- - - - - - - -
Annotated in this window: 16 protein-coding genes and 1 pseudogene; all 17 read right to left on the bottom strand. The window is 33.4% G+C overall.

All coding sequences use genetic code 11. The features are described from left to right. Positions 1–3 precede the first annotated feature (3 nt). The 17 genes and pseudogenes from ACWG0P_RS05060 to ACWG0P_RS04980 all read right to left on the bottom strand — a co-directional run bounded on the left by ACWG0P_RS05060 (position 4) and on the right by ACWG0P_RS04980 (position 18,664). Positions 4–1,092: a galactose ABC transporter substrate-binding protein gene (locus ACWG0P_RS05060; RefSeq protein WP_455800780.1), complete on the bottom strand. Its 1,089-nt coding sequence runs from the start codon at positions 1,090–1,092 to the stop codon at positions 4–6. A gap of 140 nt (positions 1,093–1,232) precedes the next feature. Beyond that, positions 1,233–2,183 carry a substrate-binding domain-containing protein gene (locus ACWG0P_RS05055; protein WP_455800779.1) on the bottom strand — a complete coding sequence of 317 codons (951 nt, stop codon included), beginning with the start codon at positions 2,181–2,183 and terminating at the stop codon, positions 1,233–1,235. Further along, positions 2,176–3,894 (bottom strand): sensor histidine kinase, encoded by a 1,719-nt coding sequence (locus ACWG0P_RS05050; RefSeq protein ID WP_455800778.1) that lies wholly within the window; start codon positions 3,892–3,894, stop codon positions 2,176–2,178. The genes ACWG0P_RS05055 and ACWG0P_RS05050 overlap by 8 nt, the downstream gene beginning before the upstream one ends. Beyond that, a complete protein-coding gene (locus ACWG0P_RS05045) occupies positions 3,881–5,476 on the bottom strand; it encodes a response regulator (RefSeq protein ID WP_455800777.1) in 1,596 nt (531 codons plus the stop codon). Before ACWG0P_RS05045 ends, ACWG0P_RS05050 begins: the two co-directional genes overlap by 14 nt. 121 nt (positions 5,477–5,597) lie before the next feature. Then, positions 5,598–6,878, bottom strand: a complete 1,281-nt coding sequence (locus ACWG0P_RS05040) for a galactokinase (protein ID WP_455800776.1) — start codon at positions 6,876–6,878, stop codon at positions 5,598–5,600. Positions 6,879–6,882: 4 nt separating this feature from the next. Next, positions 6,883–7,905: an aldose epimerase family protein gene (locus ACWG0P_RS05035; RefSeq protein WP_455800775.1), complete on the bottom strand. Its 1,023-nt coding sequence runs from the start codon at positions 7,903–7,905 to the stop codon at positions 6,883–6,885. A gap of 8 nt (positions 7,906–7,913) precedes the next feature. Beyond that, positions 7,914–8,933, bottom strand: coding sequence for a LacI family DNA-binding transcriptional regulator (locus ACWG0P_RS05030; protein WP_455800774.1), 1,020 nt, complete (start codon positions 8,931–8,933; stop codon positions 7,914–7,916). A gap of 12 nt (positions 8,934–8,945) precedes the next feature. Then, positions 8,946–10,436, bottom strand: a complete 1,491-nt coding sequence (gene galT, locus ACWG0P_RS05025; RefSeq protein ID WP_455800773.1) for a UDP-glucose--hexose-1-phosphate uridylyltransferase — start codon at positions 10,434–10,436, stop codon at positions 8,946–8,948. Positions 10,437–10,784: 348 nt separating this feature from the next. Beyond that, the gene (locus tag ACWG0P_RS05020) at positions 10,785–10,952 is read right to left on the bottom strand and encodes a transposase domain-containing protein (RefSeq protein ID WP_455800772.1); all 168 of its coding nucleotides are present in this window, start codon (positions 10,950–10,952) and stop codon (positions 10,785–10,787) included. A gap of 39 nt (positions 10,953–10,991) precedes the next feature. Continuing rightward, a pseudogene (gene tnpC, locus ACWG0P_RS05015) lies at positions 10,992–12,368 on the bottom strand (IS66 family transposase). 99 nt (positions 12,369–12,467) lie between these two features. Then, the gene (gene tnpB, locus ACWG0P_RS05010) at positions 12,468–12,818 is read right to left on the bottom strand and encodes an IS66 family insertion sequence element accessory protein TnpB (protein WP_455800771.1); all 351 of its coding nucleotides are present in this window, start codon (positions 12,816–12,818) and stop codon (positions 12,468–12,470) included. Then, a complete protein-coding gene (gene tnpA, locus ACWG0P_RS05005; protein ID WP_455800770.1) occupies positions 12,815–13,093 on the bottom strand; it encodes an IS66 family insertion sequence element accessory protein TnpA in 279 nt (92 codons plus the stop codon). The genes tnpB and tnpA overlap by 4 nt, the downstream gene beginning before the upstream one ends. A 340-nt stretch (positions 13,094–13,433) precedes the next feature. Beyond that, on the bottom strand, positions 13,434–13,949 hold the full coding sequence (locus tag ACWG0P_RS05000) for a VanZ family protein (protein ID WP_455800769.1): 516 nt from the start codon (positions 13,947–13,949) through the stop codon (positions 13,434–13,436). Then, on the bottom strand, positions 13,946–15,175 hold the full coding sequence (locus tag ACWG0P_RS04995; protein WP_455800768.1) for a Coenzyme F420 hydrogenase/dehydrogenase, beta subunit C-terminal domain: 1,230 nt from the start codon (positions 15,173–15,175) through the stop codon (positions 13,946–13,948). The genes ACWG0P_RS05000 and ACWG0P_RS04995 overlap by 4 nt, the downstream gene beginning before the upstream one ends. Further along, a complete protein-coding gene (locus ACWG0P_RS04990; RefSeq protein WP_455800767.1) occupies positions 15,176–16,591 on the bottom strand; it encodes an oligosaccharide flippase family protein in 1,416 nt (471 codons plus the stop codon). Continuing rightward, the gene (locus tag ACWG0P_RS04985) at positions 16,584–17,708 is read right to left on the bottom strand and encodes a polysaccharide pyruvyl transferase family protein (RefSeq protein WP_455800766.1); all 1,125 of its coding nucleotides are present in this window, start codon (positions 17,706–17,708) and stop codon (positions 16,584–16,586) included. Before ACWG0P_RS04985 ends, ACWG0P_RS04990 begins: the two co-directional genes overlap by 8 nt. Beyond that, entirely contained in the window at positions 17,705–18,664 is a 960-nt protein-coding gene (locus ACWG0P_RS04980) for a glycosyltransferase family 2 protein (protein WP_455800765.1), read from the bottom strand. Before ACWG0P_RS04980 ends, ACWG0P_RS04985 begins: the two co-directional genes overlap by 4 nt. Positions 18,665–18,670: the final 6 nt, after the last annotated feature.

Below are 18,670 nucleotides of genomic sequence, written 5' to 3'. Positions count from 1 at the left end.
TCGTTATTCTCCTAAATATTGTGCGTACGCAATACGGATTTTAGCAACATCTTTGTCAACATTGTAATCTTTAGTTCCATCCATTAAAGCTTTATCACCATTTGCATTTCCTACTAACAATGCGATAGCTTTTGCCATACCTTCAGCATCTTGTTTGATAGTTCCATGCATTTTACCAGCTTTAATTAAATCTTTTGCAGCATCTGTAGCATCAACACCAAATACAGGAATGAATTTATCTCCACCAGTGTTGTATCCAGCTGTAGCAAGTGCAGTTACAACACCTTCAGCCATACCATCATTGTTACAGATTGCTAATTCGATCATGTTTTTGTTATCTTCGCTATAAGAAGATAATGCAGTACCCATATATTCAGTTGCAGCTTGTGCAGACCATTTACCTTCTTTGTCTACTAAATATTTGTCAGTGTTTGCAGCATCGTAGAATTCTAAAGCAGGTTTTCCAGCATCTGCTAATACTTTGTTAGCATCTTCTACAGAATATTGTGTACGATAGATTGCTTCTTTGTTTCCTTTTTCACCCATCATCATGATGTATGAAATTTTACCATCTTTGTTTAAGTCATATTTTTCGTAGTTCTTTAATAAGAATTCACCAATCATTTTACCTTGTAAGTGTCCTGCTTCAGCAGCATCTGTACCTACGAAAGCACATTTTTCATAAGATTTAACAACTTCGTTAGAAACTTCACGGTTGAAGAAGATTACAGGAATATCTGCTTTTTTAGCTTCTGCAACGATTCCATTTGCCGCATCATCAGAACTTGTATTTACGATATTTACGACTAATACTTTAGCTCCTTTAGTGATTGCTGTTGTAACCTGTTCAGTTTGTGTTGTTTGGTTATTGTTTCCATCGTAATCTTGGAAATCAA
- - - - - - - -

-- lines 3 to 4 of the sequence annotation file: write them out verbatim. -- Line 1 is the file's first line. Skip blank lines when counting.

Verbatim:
Below are 18,670 nucleotides of genomic sequence, written 5' to 3'. Positions count from 1 at the left end.
TCGTTATTCTCCTAAATATTGTGCGTACGCAATACGGATTTTAGCAACATCTTTGTCAACATTGTAATCTTTAGTTCCATCCATTAAAGCTTTATCACCATTTGCATTTCCTACTAACAATGCGATAGCTTTTGCCATACCTTCAGCATCTTGTTTGATAGTTCCATGCATTTTACCAGCTTTAATTAAATCTTTTGCAGCATCTGTAGCATCAACACCAAATACAGGAATGAATTTATCTCCACCAGTGTTGTATCCAGCTGTAGCAAGTGCAGTTACAACACCTTCAGCCATACCATCATTGTTACAGATTGCTAATTCGATCATGTTTTTGTTATCTTCGCTATAAGAAGATAATGCAGTACCCATATATTCAGTTGCAGCTTGTGCAGACCATTTACCTTCTTTGTCTACTAAATATTTGTCAGTGTTTGCAGCATCGTAGAATTCTAAAGCAGGTTTTCCAGCATCTGCTAATACTTTGTTAGCATCTTCTACAGAATATTGTGTACGATAGATTGCTTCTTTGTTTCCTTTTTCACCCATCATCATGATGTATGAAATTTTACCATCTTTGTTTAAGTCATATTTTTCGTAGTTCTTTAATAAGAATTCACCAATCATTTTACCTTGTAAGTGTCCTGCTTCAGCAGCATCTGTACCTACGAAAGCACATTTTTCATAAGATTTAACAACTTCGTTAGAAACTTCACGGTTGAAGAAGATTACAGGAATATCTGCTTTTTTAGCTTCTGCAACGATTCCATTTGCCGCATCATCAGAACTTGTATTTACGATATTTACGACTAATACTTTAGCTCCTTTAGTGATTGCTGTTGTAACCTGTTCAGTTTGTGTTGTTTGGTTATTGTTTCCATCGTAATCTTGGAAATCAA